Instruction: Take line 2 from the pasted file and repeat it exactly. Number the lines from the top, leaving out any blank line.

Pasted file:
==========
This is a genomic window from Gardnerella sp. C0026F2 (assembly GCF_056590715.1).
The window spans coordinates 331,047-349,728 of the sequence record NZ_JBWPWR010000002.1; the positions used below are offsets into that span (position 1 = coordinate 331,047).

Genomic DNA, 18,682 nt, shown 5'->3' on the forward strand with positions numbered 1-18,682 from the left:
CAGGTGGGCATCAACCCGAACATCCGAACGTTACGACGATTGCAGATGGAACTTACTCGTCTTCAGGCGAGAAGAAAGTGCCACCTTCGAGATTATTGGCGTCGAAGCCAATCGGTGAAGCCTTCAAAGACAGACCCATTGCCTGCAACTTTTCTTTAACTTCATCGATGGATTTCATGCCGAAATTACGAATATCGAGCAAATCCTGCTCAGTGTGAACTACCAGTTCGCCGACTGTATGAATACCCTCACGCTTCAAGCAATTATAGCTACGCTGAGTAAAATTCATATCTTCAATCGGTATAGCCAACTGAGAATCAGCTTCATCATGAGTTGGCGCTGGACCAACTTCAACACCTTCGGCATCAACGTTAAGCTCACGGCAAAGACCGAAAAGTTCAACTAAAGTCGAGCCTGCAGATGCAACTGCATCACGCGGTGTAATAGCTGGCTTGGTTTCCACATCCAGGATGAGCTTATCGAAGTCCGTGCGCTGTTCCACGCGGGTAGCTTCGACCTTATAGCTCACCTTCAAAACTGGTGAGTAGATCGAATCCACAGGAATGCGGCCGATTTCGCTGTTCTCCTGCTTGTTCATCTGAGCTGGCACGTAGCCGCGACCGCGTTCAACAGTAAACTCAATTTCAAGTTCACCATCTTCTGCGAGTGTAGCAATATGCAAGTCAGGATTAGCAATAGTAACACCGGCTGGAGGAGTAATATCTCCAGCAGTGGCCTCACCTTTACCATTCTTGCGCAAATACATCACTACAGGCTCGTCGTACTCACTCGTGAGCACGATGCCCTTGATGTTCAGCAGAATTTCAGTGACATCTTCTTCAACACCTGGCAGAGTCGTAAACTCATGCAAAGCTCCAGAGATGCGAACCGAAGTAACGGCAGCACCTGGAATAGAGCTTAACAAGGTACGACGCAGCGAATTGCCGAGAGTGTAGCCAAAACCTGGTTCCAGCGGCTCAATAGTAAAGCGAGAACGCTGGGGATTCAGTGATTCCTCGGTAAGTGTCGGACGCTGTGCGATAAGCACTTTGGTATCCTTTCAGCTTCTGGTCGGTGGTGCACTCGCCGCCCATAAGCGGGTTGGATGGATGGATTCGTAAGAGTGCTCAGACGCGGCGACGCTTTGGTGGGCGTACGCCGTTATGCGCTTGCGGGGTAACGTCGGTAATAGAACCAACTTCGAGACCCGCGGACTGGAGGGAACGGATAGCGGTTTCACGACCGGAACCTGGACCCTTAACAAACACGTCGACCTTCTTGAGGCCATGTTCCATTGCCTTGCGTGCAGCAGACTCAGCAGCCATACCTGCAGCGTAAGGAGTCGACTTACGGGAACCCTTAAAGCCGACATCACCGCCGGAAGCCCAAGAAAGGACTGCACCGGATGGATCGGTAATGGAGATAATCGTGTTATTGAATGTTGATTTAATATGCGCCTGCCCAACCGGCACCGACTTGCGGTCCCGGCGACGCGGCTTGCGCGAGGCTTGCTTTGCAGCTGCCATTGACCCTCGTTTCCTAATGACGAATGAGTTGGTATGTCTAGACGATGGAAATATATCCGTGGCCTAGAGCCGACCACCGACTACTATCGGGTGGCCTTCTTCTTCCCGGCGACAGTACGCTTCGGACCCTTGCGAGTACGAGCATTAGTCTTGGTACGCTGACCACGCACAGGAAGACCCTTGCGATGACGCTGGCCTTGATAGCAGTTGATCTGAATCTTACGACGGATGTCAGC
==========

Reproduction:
The window spans coordinates 331,047-349,728 of the sequence record NZ_JBWPWR010000002.1; the positions used below are offsets into that span (position 1 = coordinate 331,047).